Solid Waste and Emergency Response
Emergency Response and Cleanup
The goal of EPA's emergency response and removal program is to provide quick response to immediate threats to public health and the environment from releases of hazardous substances whenever and wherever they occur. EPA leads the federal effort to reduce risks posed by contaminated land by responding to releases and potential releases of harmful substances and undertaking cleanups and other activities to return land to beneficial use. We collaborate with private organizations, communities, businesses, and government agencies at every level to accomplish these ends.
EPA responds to emergencies (e.g., train derailments, fires involving chemicals) that may require only a few days of involvement, and also conducts removal actions at contaminated sites that may last several months or longer. EPA also responds to major natural disasters and homeland security events as part of the government wide response (e.g., BP Gulf Oil Spill, Hurricane Katrina).
Emergency Response Activities:
Why Community Engagement is Important to Emergency Response and Cleanup
EPA needs citizen participation in the work of local emergency planning committees (LEPCs) so that we can all understand what hazards are present in a community; identify appropriate steps to prevent accidents (e.g., by reducing chemical inventories at fixed facilities, restricting the transportation of hazmat in the community, etc.); and prepare realistic response plans in case there is an accidental release. Citizens are key players in developing evacuation and shelter-in-place plans. When an accident happens, the emergency response community (including fire and police departments, EMS and emergency management agencies, other first responders and EPA) will be busy containing the release or spill; the responders will provide information to the community to help them understand what is happening, what hazards are involved, and what they need to do to protect themselves and their families.
Citizens are also important in non-emergency situations in which EPA is called in to remove dangerous materials (e.g., mercury in schools, chemicals in buried drums and barrels, etc.)., Community members may provide important information about past or current facility operations, or the location of contamination or other environmental conditions related to the problem – and it is helpful for citizens to actively participate in interview sessions and public meetings.
In some emergency response situations, as time and circumstances allow, EPA and other state, local and federal agencies may more actively engage communities and stakeholders about the emergency decisions being made. In all cases, EPA, other agencies and responders will work to provide affected communities and residents with understandable and easily accessible information about the emergency and response efforts.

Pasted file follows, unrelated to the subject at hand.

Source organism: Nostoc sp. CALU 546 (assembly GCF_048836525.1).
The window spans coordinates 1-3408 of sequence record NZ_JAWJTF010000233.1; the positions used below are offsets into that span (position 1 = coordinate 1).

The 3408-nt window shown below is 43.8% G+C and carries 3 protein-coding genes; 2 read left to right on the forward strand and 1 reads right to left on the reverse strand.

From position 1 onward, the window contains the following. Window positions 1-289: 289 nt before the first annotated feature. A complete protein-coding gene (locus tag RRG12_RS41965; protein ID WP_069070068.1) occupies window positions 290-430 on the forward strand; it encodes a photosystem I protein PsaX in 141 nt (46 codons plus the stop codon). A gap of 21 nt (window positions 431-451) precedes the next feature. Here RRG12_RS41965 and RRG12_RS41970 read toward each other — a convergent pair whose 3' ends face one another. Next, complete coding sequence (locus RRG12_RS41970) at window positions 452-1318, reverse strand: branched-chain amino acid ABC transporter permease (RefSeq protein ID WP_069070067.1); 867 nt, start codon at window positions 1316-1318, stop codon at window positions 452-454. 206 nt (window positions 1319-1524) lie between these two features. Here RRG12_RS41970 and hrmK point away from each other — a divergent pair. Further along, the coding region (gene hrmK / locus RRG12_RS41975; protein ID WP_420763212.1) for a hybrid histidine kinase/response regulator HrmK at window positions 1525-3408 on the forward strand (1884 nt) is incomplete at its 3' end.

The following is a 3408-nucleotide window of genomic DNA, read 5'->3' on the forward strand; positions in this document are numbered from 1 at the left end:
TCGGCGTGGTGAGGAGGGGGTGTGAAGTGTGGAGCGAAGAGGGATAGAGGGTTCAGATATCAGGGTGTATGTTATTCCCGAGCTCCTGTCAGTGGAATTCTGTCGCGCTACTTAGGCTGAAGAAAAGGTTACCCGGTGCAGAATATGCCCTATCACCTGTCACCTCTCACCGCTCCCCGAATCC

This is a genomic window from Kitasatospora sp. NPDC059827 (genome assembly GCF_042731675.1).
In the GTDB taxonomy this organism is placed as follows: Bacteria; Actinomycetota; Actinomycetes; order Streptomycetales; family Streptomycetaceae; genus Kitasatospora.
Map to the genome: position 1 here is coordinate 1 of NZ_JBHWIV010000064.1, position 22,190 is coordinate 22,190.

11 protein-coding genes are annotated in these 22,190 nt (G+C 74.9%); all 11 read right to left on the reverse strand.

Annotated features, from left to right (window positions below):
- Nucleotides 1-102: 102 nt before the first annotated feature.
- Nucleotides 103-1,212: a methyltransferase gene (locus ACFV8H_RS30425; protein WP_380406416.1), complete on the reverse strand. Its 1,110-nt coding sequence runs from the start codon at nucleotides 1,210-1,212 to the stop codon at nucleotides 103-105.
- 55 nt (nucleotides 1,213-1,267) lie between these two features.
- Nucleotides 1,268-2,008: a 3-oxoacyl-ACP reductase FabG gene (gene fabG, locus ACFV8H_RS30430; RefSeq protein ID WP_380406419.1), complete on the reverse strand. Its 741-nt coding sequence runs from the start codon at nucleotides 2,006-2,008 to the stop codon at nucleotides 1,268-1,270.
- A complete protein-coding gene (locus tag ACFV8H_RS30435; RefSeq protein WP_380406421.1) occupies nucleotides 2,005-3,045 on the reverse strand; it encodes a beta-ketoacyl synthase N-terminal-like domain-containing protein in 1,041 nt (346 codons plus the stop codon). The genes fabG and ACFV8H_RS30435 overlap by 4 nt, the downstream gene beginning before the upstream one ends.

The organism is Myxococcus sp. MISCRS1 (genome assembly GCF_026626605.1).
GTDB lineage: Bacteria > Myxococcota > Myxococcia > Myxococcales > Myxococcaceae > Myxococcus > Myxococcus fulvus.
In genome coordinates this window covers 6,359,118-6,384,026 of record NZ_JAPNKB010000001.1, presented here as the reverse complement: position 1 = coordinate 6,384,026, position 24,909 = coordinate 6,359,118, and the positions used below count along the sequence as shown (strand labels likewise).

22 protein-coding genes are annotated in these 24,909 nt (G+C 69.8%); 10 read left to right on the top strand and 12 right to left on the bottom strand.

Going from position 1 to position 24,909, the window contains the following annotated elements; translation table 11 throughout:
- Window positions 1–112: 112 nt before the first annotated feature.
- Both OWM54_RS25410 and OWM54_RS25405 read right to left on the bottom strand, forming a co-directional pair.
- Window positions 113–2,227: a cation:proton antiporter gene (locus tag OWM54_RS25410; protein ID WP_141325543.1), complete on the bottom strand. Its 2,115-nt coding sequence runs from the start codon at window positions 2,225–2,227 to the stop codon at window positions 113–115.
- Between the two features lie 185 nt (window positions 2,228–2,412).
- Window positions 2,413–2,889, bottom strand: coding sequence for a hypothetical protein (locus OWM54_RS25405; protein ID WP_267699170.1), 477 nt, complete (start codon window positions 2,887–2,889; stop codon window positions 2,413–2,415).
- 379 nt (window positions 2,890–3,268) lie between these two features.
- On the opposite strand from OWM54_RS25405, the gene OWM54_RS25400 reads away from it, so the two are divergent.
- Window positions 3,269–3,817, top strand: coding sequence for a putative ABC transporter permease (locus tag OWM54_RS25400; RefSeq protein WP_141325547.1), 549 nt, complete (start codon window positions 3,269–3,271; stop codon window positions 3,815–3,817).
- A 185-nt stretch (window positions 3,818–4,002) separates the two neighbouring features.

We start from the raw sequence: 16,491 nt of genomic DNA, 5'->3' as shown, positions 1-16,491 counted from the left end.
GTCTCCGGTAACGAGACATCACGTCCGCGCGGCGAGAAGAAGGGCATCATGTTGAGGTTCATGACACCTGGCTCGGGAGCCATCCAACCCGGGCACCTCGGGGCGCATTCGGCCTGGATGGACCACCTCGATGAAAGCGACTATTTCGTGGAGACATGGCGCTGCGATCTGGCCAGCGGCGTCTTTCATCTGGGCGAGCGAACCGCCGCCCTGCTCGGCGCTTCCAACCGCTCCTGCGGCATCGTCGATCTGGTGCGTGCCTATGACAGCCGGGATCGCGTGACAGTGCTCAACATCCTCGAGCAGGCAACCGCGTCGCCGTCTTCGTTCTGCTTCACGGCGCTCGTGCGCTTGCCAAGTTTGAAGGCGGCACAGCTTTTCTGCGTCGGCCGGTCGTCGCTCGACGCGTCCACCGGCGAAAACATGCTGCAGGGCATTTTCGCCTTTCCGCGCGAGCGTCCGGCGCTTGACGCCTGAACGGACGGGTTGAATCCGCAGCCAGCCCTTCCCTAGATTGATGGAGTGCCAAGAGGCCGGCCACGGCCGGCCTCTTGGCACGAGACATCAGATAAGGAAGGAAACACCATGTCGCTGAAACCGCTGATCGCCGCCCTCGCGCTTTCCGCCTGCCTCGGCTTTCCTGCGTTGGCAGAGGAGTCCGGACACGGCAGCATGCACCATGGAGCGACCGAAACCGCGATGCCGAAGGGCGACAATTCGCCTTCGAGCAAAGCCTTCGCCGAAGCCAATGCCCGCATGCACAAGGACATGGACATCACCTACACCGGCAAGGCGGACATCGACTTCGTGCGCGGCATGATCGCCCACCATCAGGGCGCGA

We want your feedback about how we involve communities in the Emergency Response and Cleanup activities. Please share your experiences with these processes and your ideas for improvement.
Initiate, Conduct and Complete Removal Action
The goal of EPA's emergency response and removal program is to provide quick response to immediate threats to public health and the environment from releases of hazardous substances whenever and wherever they occur. We collaborate with private organizations, communities, businesses, and government agencies at every level.
EPA responds to emergencies (e.g., train derailments, fires involving chemicals) that may require only a few days of involvement, and also conducts removal actions lasting several months. When the responsible party does the cleanup work, EPA monitors and oversees the activities.
EPA typically undertakes the following steps when conducting an emergency response:
1. EPA receives and evaluates release notifications from the National Response Center, states, local governments and the public.
2. EPA then conducts a removal site evaluation to determine whether EPA involvement is necessary.
3. EPA then works with the appropriate parties to determine who will conduct a response (e.g., responsible parties, other federal agencies, states, or local governments).
4. If EPA is to lead the response, EPA documents this decision in an Action Memorandum.
5. EPA then conducts the appropriate response and removal activity.
EPA also participates in response to major natural disasters and homeland security events as part of the government wide response.
How we involve communities:
Community involvement usually occurs after an emergency response or removal action has started. In emergency responses, EPA notifies the community in coordination with local responders. For removal actions expected to extend beyond 120 days, EPA will, within 120 days of the start of the removal, conduct community interviews, prepare a community relations plan, and establish an information repository. Within 60 days of the initiation of an on-going removal activity, EPA must publish in a local newspaper a notice of availability of the administrative record file. As circumstances warrant, EPA may also conduct public meetings, host availability sessions develop additional public information materials, develop a community relations mailing list, prepare meeting summaries, and establish an on-scene information office. Citizens with concerns on a specific site can contact the appropriate regional office.
Links to More Information: None currently available.